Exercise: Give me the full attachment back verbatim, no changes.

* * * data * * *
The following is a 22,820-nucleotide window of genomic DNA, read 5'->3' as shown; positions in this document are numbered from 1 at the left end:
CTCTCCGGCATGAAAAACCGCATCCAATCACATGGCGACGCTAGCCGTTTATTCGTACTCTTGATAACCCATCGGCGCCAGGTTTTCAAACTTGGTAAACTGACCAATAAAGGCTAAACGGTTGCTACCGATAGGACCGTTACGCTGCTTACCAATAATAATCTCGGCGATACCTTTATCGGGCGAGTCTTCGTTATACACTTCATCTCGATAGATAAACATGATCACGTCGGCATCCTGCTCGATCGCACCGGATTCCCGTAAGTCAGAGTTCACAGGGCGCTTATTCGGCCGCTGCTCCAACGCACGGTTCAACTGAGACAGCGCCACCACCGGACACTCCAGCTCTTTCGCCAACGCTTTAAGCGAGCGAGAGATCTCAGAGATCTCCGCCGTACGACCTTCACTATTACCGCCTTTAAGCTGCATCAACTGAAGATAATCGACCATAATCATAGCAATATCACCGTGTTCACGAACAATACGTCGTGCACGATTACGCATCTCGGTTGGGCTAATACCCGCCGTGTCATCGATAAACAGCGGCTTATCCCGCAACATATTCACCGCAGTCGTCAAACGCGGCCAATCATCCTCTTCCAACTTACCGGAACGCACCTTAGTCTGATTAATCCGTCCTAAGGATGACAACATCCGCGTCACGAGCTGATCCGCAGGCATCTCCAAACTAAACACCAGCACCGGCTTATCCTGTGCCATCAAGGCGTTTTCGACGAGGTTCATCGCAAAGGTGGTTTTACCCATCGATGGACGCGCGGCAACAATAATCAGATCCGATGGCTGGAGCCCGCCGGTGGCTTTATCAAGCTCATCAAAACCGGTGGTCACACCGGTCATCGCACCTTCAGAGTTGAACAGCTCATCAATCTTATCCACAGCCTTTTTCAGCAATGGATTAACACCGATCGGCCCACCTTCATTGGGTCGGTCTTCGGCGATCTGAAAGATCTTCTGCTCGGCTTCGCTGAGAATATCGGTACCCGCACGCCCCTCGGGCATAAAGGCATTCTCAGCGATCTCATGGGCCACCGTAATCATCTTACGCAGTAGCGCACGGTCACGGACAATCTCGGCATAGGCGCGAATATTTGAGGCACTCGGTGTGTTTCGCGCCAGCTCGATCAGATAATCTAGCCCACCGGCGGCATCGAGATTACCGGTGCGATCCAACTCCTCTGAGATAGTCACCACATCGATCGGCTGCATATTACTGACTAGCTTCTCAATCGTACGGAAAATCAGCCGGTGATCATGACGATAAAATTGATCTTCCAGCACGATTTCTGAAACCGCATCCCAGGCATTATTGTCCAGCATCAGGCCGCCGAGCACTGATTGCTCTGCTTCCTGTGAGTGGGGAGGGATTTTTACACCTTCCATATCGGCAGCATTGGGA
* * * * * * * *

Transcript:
The following is a 22,820-nucleotide window of genomic DNA, read 5'->3' as shown; positions in this document are numbered from 1 at the left end:
CTCTCCGGCATGAAAAACCGCATCCAATCACATGGCGACGCTAGCCGTTTATTCGTACTCTTGATAACCCATCGGCGCCAGGTTTTCAAACTTGGTAAACTGACCAATAAAGGCTAAACGGTTGCTACCGATAGGACCGTTACGCTGCTTACCAATAATAATCTCGGCGATACCTTTATCGGGCGAGTCTTCGTTATACACTTCATCTCGATAGATAAACATGATCACGTCGGCATCCTGCTCGATCGCACCGGATTCCCGTAAGTCAGAGTTCACAGGGCGCTTATTCGGCCGCTGCTCCAACGCACGGTTCAACTGAGACAGCGCCACCACCGGACACTCCAGCTCTTTCGCCAACGCTTTAAGCGAGCGAGAGATCTCAGAGATCTCCGCCGTACGACCTTCACTATTACCGCCTTTAAGCTGCATCAACTGAAGATAATCGACCATAATCATAGCAATATCACCGTGTTCACGAACAATACGTCGTGCACGATTACGCATCTCGGTTGGGCTAATACCCGCCGTGTCATCGATAAACAGCGGCTTATCCCGCAACATATTCACCGCAGTCGTCAAACGCGGCCAATCATCCTCTTCCAACTTACCGGAACGCACCTTAGTCTGATTAATCCGTCCTAAGGATGACAACATCCGCGTCACGAGCTGATCCGCAGGCATCTCCAAACTAAACACCAGCACCGGCTTATCCTGTGCCATCAAGGCGTTTTCGACGAGGTTCATCGCAAAGGTGGTTTTACCCATCGATGGACGCGCGGCAACAATAATCAGATCCGATGGCTGGAGCCCGCCGGTGGCTTTATCAAGCTCATCAAAACCGGTGGTCACACCGGTCATCGCACCTTCAGAGTTGAACAGCTCATCAATCTTATCCACAGCCTTTTTCAGCAATGGATTAACACCGATCGGCCCACCTTCATTGGGTCGGTCTTCGGCGATCTGAAAGATCTTCTGCTCGGCTTCGCTGAGAATATCGGTACCCGCACGCCCCTCGGGCATAAAGGCATTCTCAGCGATCTCATGGGCCACCGTAATCATCTTACGCAGTAGCGCACGGTCACGGACAATCTCGGCATAGGCGCGAATATTTGAGGCACTCGGTGTGTTTCGCGCCAGCTCGATCAGATAATCTAGCCCACCGGCGGCATCGAGATTACCGGTGCGATCCAACTCCTCTGAGATAGTCACCACATCGATCGGCTGCATATTACTGACTAGCTTCTCAATCGTACGGAAAATCAGCCGGTGATCATGACGATAAAATTGATCTTCCAGCACGATTTCTGAAACCGCATCCCAGGCATTATTGTCCAGCATCAGGCCGCCGAGCACTGATTGCTCTGCTTCCTGTGAGTGGGGAGGGATTTTTACACCTTCCATATCGGCAGCATTGGGA